Iceland is, by no doubt, one of our most favorite destinations and for more reasons than we can count. Its unprecedented, untouched natural beauty makes it feel surreal. Social media has exploded the tourism industry in Iceland and it makes us happy that more and more people are having the opportunity to see the beauty of mother nature. If Iceland isn’t on your bucket list of destinations, here are 5 reasons it should be.
1. Iceland is nature on steroids
Everything you’ve seen in nature – mountains, waterfalls, rivers, caves – is 10x more grandiose in Iceland. Sometimes the beauty in Iceland leaves you in so much awe that you wonder if Mother Nature had decided to feed her babies steroids.
2. Take a dip in over 700 geothermal hot springs
Iceland can get cold – like very cold – and nothing is better than jumping in a hot springs to warm up your shivering body! Iceland is home to over 700 geothermal hot springs – some natural and some manmade. The most popular ones are Reykjadalur Hot Springs, Landmannalaugar, Seljavallalaug, Mývatn Nature Baths, and the infamous Blue Lagoon.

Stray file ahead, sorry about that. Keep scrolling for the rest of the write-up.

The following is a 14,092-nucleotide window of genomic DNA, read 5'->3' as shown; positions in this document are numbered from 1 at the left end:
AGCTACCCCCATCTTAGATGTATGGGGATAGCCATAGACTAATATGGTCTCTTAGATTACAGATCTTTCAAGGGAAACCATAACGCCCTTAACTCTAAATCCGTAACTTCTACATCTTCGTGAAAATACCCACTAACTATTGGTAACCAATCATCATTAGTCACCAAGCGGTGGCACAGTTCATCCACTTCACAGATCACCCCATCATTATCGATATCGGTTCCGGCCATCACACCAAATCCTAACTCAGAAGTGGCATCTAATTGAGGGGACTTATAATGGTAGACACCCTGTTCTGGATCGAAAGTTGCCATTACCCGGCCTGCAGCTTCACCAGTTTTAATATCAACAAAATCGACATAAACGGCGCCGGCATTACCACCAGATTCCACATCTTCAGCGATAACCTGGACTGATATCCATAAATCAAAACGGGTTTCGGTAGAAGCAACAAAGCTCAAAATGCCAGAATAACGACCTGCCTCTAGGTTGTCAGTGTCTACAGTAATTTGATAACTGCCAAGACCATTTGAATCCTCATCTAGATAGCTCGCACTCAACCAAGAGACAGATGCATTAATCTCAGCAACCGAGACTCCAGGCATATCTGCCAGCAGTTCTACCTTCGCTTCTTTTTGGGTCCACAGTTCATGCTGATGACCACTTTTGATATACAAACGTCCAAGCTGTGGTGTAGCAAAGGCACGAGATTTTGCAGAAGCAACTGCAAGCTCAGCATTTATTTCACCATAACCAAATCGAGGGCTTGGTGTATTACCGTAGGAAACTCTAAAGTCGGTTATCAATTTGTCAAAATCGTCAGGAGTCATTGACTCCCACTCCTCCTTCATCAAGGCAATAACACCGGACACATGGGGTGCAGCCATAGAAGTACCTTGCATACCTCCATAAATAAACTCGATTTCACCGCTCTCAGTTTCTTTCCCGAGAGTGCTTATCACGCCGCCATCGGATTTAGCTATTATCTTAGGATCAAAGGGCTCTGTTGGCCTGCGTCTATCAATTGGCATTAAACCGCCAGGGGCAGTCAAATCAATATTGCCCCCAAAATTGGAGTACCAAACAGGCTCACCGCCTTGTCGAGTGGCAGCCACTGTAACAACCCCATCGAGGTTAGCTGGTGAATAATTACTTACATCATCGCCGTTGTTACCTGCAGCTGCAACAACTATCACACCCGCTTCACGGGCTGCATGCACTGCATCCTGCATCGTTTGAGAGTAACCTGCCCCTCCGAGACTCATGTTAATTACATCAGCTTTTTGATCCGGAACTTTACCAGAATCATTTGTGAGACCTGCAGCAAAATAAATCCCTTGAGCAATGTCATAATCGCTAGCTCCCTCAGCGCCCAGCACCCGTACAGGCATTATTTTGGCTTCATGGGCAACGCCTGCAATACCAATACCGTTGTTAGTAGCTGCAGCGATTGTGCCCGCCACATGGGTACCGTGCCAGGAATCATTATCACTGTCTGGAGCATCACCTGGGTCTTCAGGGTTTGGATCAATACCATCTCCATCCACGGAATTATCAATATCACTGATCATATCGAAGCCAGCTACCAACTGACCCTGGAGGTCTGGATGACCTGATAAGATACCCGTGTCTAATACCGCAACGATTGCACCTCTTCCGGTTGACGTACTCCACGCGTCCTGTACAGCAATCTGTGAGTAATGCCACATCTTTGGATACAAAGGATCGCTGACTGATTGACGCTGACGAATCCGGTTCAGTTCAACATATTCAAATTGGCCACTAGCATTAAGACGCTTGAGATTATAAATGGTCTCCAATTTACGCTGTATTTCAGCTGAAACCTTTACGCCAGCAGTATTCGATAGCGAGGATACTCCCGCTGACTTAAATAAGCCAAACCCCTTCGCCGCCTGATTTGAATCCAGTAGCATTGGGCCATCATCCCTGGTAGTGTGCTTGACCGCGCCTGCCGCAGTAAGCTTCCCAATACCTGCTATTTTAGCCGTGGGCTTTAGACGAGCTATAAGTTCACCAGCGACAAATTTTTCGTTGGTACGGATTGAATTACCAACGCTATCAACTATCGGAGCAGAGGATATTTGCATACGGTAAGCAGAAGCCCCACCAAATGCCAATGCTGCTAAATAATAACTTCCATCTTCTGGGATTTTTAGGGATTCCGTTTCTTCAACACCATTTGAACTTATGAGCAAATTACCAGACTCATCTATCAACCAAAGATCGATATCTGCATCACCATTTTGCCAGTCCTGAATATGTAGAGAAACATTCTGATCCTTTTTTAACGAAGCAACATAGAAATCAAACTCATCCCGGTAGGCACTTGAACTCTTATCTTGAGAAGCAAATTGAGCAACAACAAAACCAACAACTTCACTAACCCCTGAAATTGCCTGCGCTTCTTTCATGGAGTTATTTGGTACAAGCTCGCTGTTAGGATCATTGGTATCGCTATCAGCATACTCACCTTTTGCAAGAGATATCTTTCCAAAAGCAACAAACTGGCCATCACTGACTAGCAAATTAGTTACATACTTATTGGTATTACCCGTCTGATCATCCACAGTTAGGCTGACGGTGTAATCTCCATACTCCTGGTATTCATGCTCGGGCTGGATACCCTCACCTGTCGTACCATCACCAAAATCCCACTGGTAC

3. See The Northern Lights
The official Aurora season in Iceland is from October to March. However, Icelandic nature is highly unpredictable, so seeing the Northern Lights during even this time window is not guaranteed. Early peak of the Northern Lights can happen as early as August as it did in my friend’s case when she visited during that time. What a lucky son of a gun.
4. Explore breathtaking ice caves
Ice caves are formed from melting water. When ice melts water drains through the base of the glacier. These water drainages are so powerful that it erodes the ice and ice caves are formed. Due to the glaciers’ constant movement, these ice caves are not permanent and their solidness may vary greatly. You should only enter them with an experienced ice cave guide and extreme caution should be observed. The best time to see ice caves is during the wintertime in Iceland from November to March.
5. Swim in between continents
The Silfra Fissure in Thingvellir National Park is the meeting point of the North American and Eurasian tectonic plates. You can swim, dive, or snorkel between these two plates!